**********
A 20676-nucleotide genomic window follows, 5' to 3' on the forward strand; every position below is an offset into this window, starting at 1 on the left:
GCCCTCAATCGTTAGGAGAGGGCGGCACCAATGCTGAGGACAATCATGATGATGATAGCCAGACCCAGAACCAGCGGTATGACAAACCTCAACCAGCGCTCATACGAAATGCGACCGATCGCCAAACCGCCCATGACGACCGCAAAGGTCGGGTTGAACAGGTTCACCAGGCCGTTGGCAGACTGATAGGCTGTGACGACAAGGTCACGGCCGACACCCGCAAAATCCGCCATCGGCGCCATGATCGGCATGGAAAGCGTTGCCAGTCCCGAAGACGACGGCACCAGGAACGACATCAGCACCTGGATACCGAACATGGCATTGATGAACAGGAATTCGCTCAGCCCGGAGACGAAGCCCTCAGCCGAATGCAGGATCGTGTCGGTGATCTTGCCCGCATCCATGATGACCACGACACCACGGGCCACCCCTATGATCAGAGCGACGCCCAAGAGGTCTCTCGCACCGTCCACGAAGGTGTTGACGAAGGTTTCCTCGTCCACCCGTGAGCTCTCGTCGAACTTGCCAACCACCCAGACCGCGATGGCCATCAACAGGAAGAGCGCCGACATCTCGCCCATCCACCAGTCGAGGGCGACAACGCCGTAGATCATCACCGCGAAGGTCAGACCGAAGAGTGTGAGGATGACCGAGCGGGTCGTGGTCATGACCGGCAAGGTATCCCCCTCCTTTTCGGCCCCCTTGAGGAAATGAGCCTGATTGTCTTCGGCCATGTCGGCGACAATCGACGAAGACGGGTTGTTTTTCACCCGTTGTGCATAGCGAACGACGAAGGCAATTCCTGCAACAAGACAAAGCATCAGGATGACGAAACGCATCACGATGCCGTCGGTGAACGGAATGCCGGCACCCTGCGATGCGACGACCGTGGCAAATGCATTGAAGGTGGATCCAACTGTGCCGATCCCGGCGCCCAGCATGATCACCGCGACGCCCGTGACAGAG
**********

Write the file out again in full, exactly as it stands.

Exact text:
A 20676-nucleotide genomic window follows, 5' to 3' on the forward strand; every position below is an offset into this window, starting at 1 on the left:
GCCCTCAATCGTTAGGAGAGGGCGGCACCAATGCTGAGGACAATCATGATGATGATAGCCAGACCCAGAACCAGCGGTATGACAAACCTCAACCAGCGCTCATACGAAATGCGACCGATCGCCAAACCGCCCATGACGACCGCAAAGGTCGGGTTGAACAGGTTCACCAGGCCGTTGGCAGACTGATAGGCTGTGACGACAAGGTCACGGCCGACACCCGCAAAATCCGCCATCGGCGCCATGATCGGCATGGAAAGCGTTGCCAGTCCCGAAGACGACGGCACCAGGAACGACATCAGCACCTGGATACCGAACATGGCATTGATGAACAGGAATTCGCTCAGCCCGGAGACGAAGCCCTCAGCCGAATGCAGGATCGTGTCGGTGATCTTGCCCGCATCCATGATGACCACGACACCACGGGCCACCCCTATGATCAGAGCGACGCCCAAGAGGTCTCTCGCACCGTCCACGAAGGTGTTGACGAAGGTTTCCTCGTCCACCCGTGAGCTCTCGTCGAACTTGCCAACCACCCAGACCGCGATGGCCATCAACAGGAAGAGCGCCGACATCTCGCCCATCCACCAGTCGAGGGCGACAACGCCGTAGATCATCACCGCGAAGGTCAGACCGAAGAGTGTGAGGATGACCGAGCGGGTCGTGGTCATGACCGGCAAGGTATCCCCCTCCTTTTCGGCCCCCTTGAGGAAATGAGCCTGATTGTCTTCGGCCATGTCGGCGACAATCGACGAAGACGGGTTGTTTTTCACCCGTTGTGCATAGCGAACGACGAAGGCAATTCCTGCAACAAGACAAAGCATCAGGATGACGAAACGCATCACGATGCCGTCGGTGAACGGAATGCCGGCACCCTGCGATGCGACGACCGTGGCAAATGCATTGAAGGTGGATCCAACTGTGCCGATCCCGGCGCCCAGCATGATCACCGCGACGCCCGTGACAGAG